DETROIT – The Federal Aviation Administration (FAA) on Wednesday proposed a $200,000 civil penalty against Detroit's Wayne County Airport Authority (WCAA) for allegedly failing to maintain safe airfield conditions during a November 2014 storm.
The FAA alleges that WCAA, which operates Detroit Metro-Wayne County International Airport (DTW), failed to follow its FAA-mandated Snow and Ice Control Plan (SICP) during the storm. As a result, it allegedly allowed various DTW airfield surfaces to become unsafe and failed to limit air carrier operations to portions of the airfield where they could safely occur.
2014 report: Ice snarls flights at Metro Airport
Among other things, the FAA alleges that WCAA failed to treat a taxiway and a deicing pad with deicer fluid. One commercial jet slid off the untreated taxiway and onto the grass, and a cargo jet became stranded due to icy conditions after exiting a runway.
Additionally, three commercial airliners became stranded on the de-icing pad for approximately three hours each due to icy pavement conditions, the FAA alleges.
The FAA further alleges that WCAA failed to notify airlines of changing runway conditions; activate the DTW "snow desk" to coordinate snow removal operations; monitor snow removal operations and issue information about conditions affecting the runways, taxiways and ramp areas; conduct frequent runway inspections and friction tests; provide enough qualified personnel on the airfield to comply with the SICP; and issue a timely notice that a runway was closed.
In January 2014, representatives from the FAA and WCAA met to discuss concerns about winter operations at DTW. Additionally, the FAA issued a warning letter to WCAA in May 2014 for failing to comply with their SICP during a February 2014 storm.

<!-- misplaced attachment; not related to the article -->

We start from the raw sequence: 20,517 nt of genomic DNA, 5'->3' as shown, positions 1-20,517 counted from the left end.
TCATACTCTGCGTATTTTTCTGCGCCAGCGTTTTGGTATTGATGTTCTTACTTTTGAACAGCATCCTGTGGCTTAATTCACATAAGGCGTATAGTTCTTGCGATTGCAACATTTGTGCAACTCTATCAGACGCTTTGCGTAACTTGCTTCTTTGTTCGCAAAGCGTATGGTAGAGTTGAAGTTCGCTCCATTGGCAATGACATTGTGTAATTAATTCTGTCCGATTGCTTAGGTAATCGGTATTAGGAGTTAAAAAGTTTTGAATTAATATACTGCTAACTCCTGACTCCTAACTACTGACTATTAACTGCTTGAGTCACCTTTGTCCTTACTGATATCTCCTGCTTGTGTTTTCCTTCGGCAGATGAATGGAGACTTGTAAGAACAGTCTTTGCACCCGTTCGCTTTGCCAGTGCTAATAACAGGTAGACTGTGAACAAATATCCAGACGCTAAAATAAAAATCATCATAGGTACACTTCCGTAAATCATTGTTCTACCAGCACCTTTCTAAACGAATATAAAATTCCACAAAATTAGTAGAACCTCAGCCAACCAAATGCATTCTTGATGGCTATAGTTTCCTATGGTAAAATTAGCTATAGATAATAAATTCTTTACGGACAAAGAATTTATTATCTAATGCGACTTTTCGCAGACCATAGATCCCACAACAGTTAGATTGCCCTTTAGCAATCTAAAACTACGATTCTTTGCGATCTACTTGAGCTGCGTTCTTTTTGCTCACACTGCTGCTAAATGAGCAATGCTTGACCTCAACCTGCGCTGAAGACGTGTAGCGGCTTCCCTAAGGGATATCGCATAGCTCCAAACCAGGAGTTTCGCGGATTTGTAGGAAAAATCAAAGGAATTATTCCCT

WCAA has 30 days from receipt of the FAA's enforcement letter to respond to the agency.
Statement from Wayne County Airport Authority
The Airport Authority has an excellent history of providing a safe and secure airfield at Detroit Metropolitan Airport (DTW) and safety remains our number one priority.
During two extraordinary weather events in February 2014 and November 2014, there were certain deviations from the WCAA's Snow and Ice Control Plan.
The Authority has already addressed and corrected its procedures. Over the last two snow seasons, and for the next two years, the Authority has and will be adding $13 million worth of new or upgraded heavy snow and ice equipment. Detroit Metropolitan Airport has also added nine employees to our hard-working and professional maintenance team to address snow and ice control. Further, four new operations personnel and scheduling adjustments have been added to enhance airfield monitoring during these events.
The events that precipitated this investigation occurred in extraordinary circumstances.
For instance, in the November 22, 2014 event, prior to the precipitation, airport maintenance applied 9,700 gallons of liquid pavement de-icer and 24 tons of "hot" sand to the airfield between 3:30 and 6 a.m. yet the relentless subsequent ice storm created slippery conditions.
In the February 5, 2014 event, two regional jets became stuck in snow after turning onto untreated taxiways and one private Beechcraft pilot turned onto a Fire Access Road instead of a treated taxiway as he had been instructed by the control tower.
The Airport Authority is committed to working cooperatively among all of its departments, with its airline partners and the FAA to continue to fine-tune and improve winter weather procedures.
The FAA approved snow plan for this season was a collaborative effort among the FAA region, the control tower in Detroit and all airlines serving DTW.